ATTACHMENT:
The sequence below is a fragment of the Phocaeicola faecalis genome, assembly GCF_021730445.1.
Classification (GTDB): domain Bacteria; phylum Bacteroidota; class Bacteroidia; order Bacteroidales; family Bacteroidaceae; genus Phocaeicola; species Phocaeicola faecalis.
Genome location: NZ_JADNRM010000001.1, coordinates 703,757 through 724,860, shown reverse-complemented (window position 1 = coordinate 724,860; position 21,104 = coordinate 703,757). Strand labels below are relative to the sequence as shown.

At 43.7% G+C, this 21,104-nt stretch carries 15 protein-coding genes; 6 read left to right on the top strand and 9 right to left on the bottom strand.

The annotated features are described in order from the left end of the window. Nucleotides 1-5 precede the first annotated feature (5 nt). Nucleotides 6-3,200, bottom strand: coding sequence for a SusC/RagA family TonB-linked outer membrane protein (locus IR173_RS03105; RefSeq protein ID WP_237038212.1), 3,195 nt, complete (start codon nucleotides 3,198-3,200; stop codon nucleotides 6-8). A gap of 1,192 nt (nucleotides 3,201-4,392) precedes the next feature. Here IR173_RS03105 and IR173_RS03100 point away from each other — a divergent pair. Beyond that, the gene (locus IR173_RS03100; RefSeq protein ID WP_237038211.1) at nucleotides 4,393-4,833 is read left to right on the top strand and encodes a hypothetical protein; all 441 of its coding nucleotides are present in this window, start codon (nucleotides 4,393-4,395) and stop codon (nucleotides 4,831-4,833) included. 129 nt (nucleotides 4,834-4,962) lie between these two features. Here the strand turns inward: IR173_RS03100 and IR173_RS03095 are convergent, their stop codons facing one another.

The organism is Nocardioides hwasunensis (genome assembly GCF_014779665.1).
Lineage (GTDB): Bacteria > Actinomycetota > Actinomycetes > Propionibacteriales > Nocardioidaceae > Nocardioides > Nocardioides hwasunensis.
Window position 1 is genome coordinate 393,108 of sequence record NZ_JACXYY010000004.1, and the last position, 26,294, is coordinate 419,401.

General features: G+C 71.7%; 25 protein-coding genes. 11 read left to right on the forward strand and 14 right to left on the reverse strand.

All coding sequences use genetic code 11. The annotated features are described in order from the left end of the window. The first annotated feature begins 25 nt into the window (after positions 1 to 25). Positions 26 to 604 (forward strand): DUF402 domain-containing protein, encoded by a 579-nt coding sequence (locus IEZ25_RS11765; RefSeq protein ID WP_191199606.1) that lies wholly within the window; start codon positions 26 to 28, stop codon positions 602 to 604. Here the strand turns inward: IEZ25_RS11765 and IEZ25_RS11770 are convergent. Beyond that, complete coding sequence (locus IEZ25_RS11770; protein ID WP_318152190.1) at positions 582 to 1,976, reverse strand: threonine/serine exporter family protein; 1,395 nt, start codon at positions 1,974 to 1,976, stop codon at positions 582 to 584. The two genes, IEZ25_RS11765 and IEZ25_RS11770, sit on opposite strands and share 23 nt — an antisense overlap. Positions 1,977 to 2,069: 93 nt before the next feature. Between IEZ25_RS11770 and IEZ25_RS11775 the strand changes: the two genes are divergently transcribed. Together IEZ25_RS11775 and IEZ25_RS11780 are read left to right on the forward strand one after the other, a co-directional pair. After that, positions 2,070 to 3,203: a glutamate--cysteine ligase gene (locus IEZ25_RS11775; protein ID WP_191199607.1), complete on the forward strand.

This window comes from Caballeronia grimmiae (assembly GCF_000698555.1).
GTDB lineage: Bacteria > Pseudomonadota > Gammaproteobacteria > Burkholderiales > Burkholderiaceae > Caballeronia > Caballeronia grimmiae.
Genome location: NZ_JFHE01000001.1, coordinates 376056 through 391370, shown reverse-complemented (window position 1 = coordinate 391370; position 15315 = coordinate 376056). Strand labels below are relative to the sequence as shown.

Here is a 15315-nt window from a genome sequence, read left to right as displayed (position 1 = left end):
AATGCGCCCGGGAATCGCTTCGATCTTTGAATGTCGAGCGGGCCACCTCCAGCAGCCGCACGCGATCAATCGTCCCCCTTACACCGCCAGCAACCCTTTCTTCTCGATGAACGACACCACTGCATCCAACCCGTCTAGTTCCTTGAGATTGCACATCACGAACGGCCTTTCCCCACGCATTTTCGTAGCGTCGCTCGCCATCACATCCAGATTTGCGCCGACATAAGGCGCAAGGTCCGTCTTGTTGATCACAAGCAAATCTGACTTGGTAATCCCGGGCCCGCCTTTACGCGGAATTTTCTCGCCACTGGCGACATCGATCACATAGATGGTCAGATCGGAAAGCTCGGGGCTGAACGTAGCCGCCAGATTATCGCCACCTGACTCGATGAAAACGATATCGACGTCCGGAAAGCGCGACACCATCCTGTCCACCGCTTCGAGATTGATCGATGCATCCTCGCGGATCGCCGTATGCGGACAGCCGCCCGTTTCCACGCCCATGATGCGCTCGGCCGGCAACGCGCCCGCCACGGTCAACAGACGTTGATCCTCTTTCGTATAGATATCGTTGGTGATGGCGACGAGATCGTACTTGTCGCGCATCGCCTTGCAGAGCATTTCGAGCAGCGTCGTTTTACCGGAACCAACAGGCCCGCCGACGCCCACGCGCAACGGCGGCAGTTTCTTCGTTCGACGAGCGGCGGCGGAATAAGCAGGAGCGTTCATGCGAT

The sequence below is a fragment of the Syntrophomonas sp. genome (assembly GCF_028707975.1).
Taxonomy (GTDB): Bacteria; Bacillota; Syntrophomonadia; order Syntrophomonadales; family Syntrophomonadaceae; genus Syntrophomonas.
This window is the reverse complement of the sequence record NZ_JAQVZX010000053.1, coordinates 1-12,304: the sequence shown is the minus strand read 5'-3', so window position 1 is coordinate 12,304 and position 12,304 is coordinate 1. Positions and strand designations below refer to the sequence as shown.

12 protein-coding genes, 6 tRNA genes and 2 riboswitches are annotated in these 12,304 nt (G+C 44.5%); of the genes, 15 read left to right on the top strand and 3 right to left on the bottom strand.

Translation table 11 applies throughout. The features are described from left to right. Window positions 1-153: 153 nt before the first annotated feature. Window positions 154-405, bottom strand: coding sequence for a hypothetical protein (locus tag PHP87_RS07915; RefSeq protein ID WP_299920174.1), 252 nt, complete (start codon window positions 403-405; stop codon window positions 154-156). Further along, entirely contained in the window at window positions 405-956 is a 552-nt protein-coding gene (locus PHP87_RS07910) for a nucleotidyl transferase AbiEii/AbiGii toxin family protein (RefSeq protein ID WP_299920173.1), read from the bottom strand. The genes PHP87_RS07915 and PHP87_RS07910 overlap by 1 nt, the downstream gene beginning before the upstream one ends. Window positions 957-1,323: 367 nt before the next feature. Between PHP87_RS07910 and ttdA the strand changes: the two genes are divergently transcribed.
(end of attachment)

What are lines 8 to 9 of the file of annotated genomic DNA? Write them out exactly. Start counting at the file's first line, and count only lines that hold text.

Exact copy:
Window position 1 is genome coordinate 393,108 of sequence record NZ_JACXYY010000004.1, and the last position, 26,294, is coordinate 419,401.

General features: G+C 71.7%; 25 protein-coding genes. 11 read left to right on the forward strand and 14 right to left on the reverse strand.